An Exchange of Letters between Two Lovers, One of Which is Stationed in Some Far Away Country, and the Other Unable to Join Him

My dearest John,

I hope this letter reaches you safely. I hope you are happy however this letter may find you. I hope you know how much I miss you. But I demand only that you do not think of me as often as I think of you. What a shame it would be, if we both felt such terrible loss. Each day without you is a day wasted and what a shame is a wasted day. I feel so alone without you. I fear I will never see you again and…oh John. Teach me how I can live without you. Teach me not to feel the ache of your absence, teach me not to wish for your touch day and night. Let me sleep John and teach me how to forget.

Ah, if only I was sure you didn’t care for me. If only I knew my love was a burden, perhaps I could stop loving you.

I hate the stars, John, because I look at the same ones as you do, without you. Even the snow whirling outside my window…snow so much like your skin, so much like pale fire. Oh, I knew your face so well. What impossible love hath so bewitched me to commit to memory all your being? Eyes like moonlight and hair like coal. That smile…but what good is a memory to me? So quick to fade from its initial splendour, like some rose pressed too long in a book. But now, my only comfort. And even then, such a trifle! Still I wish never to forget. Even your ghost is worth more than all my life.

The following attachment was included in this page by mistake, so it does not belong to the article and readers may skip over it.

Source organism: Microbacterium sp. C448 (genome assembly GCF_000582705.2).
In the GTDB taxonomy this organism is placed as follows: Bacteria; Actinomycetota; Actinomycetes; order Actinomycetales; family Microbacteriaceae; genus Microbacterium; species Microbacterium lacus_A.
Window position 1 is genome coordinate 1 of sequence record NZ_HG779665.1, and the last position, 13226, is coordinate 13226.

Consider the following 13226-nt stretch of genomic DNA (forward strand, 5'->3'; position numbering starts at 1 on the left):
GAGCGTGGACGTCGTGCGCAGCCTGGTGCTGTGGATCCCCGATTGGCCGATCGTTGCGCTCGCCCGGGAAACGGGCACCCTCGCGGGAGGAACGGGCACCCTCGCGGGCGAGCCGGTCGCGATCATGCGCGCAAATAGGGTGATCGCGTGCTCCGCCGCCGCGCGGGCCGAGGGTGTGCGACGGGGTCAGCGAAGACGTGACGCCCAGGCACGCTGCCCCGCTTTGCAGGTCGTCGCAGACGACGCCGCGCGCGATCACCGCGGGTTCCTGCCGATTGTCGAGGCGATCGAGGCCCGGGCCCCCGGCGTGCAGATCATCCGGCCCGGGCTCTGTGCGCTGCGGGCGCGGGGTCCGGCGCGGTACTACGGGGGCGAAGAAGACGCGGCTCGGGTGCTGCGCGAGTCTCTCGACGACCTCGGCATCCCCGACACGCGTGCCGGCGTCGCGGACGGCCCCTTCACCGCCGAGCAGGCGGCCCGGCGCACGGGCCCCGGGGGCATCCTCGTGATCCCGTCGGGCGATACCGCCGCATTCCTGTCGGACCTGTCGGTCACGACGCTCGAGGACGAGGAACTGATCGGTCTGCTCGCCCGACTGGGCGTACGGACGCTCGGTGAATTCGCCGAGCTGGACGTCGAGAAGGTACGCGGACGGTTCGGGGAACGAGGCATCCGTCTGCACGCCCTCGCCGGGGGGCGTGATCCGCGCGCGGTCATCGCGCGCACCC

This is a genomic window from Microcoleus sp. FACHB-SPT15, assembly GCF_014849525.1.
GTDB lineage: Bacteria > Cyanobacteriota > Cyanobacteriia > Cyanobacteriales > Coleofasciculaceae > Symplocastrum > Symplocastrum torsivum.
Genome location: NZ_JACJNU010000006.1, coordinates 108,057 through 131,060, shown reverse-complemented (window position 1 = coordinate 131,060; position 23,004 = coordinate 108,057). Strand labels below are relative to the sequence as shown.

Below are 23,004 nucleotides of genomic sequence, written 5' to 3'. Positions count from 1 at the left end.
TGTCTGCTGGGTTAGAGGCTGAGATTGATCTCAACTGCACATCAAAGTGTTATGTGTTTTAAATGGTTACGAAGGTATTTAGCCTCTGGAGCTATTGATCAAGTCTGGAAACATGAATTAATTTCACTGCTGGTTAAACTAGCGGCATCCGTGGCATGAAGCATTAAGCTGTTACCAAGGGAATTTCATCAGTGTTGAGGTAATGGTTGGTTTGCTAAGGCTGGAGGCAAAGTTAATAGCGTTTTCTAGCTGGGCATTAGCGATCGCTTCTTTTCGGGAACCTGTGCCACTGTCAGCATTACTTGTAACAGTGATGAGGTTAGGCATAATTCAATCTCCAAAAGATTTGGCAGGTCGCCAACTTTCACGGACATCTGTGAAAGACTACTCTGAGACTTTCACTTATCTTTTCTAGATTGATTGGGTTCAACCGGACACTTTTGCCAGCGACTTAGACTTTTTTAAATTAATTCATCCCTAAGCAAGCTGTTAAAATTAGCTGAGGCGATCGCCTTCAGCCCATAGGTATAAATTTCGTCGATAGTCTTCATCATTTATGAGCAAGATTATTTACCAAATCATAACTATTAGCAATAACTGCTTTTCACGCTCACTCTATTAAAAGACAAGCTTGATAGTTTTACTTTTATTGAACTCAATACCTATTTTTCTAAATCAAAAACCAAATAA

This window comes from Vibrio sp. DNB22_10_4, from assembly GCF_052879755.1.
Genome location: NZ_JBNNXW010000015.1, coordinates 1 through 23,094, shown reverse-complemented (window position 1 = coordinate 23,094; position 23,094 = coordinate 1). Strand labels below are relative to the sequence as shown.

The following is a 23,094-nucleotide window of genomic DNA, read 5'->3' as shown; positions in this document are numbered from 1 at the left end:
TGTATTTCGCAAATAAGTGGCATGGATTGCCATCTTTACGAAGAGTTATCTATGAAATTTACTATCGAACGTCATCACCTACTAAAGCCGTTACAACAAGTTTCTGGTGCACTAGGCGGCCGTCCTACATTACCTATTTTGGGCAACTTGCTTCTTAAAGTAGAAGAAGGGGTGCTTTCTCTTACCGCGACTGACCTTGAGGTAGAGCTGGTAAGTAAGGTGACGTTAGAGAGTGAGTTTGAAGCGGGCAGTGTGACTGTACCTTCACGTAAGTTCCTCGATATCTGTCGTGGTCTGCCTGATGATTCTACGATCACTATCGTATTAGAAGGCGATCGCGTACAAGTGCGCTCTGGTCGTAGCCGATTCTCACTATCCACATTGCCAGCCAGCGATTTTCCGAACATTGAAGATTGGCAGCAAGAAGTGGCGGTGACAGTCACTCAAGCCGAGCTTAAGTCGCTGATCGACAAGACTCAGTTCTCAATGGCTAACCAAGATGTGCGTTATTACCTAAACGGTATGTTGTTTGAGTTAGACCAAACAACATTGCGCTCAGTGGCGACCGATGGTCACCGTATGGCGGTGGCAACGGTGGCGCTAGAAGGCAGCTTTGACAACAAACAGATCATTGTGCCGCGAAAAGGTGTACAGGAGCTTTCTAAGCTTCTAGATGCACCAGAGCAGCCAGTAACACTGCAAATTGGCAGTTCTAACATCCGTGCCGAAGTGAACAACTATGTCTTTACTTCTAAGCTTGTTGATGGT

Oh John, do not die in that awful combat! Do not let the machine guns mow you down nor let the bombs destroy you. Do not thusly increase my sorrow a thousandfold. I dream of you John, but what a poor substitute a dream is, for I wake and once again lose you. Do not die John. I live now only in expectance. I live only as I wait. Do not deprive me of my hope, to see your face again, to touch your hand once more. Do not die John, for it will only make me miss you more dearly.

Ever yours, in will and in heart,

Anne.

***

My dearest, most trusting Anne,

This is difficult for me to say, for I know it will cleave your heart in twain. I wish it didn’t have to be so, but I fear I must thusly live forever with the burden of my mistake.

How I wish that I had never gone away from you, my darling Anne, for I am afraid I have caught a terrible disease. It is not fatal, but alas, it is incurable. Woe is me Anne! Were it that I had not heard the name Kandi!

Ever infected,

John.

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